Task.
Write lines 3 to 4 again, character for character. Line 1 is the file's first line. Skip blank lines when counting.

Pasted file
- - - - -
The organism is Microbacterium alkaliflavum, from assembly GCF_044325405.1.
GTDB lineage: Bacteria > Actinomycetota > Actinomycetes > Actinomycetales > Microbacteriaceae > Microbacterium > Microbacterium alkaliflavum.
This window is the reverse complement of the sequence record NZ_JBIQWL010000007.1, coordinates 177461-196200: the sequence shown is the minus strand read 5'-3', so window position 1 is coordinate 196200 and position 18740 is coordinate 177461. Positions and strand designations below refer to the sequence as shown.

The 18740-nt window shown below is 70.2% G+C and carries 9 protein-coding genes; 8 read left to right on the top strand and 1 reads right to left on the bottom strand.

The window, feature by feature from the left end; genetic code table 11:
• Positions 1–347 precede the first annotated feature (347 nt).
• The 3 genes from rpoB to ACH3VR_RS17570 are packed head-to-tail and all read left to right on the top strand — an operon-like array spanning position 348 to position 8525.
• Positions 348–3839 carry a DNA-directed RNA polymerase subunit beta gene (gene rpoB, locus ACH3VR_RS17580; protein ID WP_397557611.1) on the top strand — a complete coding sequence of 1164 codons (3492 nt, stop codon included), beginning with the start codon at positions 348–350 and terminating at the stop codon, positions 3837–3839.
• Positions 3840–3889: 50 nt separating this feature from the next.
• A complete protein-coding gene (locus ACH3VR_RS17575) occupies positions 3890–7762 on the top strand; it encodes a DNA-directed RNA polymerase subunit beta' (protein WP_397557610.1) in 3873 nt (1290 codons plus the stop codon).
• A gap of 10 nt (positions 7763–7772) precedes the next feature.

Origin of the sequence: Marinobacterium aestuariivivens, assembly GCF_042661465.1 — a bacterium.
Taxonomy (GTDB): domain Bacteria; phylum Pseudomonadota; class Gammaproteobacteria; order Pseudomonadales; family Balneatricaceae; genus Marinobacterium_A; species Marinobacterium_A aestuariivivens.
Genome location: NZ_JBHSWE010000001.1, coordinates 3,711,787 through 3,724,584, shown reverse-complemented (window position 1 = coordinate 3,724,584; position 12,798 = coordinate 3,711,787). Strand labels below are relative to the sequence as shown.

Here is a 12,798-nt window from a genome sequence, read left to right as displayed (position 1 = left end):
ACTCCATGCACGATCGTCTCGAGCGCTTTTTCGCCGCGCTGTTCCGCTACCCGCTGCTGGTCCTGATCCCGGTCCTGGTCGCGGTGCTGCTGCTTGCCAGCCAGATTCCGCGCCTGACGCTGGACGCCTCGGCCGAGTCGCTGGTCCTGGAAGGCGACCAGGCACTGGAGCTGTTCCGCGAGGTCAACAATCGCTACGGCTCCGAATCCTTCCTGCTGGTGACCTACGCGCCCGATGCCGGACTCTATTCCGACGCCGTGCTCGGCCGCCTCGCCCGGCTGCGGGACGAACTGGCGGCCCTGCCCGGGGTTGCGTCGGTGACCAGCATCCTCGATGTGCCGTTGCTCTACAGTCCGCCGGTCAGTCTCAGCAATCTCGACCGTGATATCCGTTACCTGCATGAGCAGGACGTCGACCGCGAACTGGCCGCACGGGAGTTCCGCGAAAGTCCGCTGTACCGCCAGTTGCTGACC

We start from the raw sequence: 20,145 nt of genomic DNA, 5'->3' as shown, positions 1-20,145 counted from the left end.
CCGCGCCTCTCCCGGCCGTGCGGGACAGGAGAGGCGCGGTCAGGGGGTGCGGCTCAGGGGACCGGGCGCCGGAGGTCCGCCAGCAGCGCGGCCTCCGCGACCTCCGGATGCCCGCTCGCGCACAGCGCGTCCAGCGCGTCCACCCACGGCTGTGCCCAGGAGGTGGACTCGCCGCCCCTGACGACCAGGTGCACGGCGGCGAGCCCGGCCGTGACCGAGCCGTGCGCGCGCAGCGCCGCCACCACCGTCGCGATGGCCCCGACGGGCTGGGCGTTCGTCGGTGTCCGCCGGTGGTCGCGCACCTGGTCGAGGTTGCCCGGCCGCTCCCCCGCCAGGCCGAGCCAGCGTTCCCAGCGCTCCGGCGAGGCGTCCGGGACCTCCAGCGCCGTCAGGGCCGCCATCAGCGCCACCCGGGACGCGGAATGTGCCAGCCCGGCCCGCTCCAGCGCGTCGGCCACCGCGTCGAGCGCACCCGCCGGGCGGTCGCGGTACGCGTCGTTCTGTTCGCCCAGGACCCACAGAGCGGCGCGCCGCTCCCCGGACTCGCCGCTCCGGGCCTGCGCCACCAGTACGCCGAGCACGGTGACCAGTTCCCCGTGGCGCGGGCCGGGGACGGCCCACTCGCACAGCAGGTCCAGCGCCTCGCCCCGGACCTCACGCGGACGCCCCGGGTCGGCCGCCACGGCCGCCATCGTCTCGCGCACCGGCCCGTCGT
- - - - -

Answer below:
This window is the reverse complement of the sequence record NZ_JBIQWL010000007.1, coordinates 177461-196200: the sequence shown is the minus strand read 5'-3', so window position 1 is coordinate 196200 and position 18740 is coordinate 177461. Positions and strand designations below refer to the sequence as shown.

The 18740-nt window shown below is 70.2% G+C and carries 9 protein-coding genes; 8 read left to right on the top strand and 1 reads right to left on the bottom strand.